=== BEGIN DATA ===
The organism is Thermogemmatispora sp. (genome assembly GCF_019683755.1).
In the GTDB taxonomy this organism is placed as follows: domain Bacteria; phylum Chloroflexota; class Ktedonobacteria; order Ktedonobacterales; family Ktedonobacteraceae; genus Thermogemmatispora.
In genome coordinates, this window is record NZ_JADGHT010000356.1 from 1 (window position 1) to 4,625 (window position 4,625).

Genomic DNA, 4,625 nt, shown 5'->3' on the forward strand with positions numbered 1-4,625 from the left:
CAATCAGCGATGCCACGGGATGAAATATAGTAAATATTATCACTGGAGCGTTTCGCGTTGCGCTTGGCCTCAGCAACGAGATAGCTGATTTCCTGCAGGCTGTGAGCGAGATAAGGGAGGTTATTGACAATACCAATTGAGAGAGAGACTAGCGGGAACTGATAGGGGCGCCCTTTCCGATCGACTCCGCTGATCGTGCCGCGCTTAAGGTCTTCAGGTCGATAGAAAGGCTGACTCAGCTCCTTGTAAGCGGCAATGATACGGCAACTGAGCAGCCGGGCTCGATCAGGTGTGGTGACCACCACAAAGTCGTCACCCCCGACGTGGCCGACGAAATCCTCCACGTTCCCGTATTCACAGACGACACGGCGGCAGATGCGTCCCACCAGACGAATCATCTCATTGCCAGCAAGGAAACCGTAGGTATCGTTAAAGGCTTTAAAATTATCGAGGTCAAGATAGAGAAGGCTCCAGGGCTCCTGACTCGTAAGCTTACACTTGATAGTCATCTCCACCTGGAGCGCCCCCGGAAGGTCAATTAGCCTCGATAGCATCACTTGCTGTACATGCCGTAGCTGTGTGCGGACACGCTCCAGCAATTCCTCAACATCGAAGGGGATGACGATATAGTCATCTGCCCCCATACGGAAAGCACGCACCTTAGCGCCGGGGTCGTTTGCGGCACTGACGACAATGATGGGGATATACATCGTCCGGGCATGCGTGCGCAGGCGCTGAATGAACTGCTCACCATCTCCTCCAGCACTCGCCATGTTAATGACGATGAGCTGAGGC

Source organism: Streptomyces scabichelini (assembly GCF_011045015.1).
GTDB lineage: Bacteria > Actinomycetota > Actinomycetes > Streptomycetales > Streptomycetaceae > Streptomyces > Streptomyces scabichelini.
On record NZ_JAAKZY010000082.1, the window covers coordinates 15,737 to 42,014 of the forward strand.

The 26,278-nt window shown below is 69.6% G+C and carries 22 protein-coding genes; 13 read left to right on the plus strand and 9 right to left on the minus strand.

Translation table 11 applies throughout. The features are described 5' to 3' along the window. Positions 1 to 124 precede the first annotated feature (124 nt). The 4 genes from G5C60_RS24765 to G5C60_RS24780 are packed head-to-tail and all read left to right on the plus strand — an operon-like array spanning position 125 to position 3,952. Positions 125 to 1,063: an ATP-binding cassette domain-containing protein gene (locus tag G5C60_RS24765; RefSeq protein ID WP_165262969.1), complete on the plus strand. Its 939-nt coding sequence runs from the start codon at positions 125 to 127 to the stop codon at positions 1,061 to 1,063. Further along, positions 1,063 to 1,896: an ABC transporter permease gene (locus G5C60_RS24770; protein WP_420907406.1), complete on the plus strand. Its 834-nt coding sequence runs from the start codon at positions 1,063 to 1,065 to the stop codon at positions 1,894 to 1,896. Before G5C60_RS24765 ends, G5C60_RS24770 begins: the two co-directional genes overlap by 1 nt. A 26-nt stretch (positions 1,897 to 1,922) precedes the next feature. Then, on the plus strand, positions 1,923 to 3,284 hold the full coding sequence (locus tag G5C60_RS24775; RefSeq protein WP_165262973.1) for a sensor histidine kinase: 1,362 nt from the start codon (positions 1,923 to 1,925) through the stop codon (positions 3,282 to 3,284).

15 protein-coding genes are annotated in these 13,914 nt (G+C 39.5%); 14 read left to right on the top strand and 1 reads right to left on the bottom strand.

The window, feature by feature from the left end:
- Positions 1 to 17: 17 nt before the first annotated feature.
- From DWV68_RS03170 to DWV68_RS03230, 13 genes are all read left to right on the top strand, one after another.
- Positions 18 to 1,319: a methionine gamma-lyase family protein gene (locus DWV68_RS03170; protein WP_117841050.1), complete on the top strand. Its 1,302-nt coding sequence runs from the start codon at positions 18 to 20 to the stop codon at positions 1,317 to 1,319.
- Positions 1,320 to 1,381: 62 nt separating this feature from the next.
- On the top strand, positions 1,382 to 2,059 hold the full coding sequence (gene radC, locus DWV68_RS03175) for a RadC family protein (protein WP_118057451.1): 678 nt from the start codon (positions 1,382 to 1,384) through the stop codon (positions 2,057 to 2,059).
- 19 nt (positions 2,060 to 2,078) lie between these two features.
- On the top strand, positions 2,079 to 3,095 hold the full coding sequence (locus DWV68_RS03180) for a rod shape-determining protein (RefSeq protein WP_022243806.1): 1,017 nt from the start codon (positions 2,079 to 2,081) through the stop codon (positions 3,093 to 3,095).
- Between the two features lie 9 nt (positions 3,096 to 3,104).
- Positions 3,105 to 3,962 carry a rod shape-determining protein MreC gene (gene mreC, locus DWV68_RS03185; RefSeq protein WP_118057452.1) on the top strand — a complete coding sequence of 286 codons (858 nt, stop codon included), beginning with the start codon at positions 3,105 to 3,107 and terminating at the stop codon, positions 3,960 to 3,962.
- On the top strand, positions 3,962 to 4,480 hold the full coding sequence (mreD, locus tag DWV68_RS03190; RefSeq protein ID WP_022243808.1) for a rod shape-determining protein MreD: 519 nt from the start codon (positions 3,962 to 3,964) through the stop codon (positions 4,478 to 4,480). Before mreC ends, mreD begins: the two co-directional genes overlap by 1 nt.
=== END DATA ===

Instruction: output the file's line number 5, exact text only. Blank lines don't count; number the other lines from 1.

CAATCAGCGATGCCACGGGATGAAATATAGTAAATATTATCACTGGAGCGTTTCGCGTTGCGCTTGGCCTCAGCAACGAGATAGCTGATTTCCTGCAGGCTGTGAGCGAGATAAGGGAGGTTATTGACAATACCAATTGAGAGAGAGACTAGCGGGAACTGATAGGGGCGCCCTTTCCGATCGACTCCGCTGATCGTGCCGCGCTTAAGGTCTTCAGGTCGATAGAAAGGCTGACTCAGCTCCTTGTAAGCGGCAATGATACGGCAACTGAGCAGCCGGGCTCGATCAGGTGTGGTGACCACCACAAAGTCGTCACCCCCGACGTGGCCGACGAAATCCTCCACGTTCCCGTATTCACAGACGACACGGCGGCAGATGCGTCCCACCAGACGAATCATCTCATTGCCAGCAAGGAAACCGTAGGTATCGTTAAAGGCTTTAAAATTATCGAGGTCAAGATAGAGAAGGCTCCAGGGCTCCTGACTCGTAAGCTTACACTTGATAGTCATCTCCACCTGGAGCGCCCCCGGAAGGTCAATTAGCCTCGATAGCATCACTTGCTGTACATGCCGTAGCTGTGTGCGGACACGCTCCAGCAATTCCTCAACATCGAAGGGGATGACGATATAGTCATCTGCCCCCATACGGAAAGCACGCACCTTAGCGCCGGGGTCGTTTGCGGCACTGACGACAATGATGGGGATATACATCGTCCGGGCATGCGTGCGCAGGCGCTGAATGAACTGCTCACCATCTCCTCCAGCACTCGCCATGTTAATGACGATGAGCTGAGGC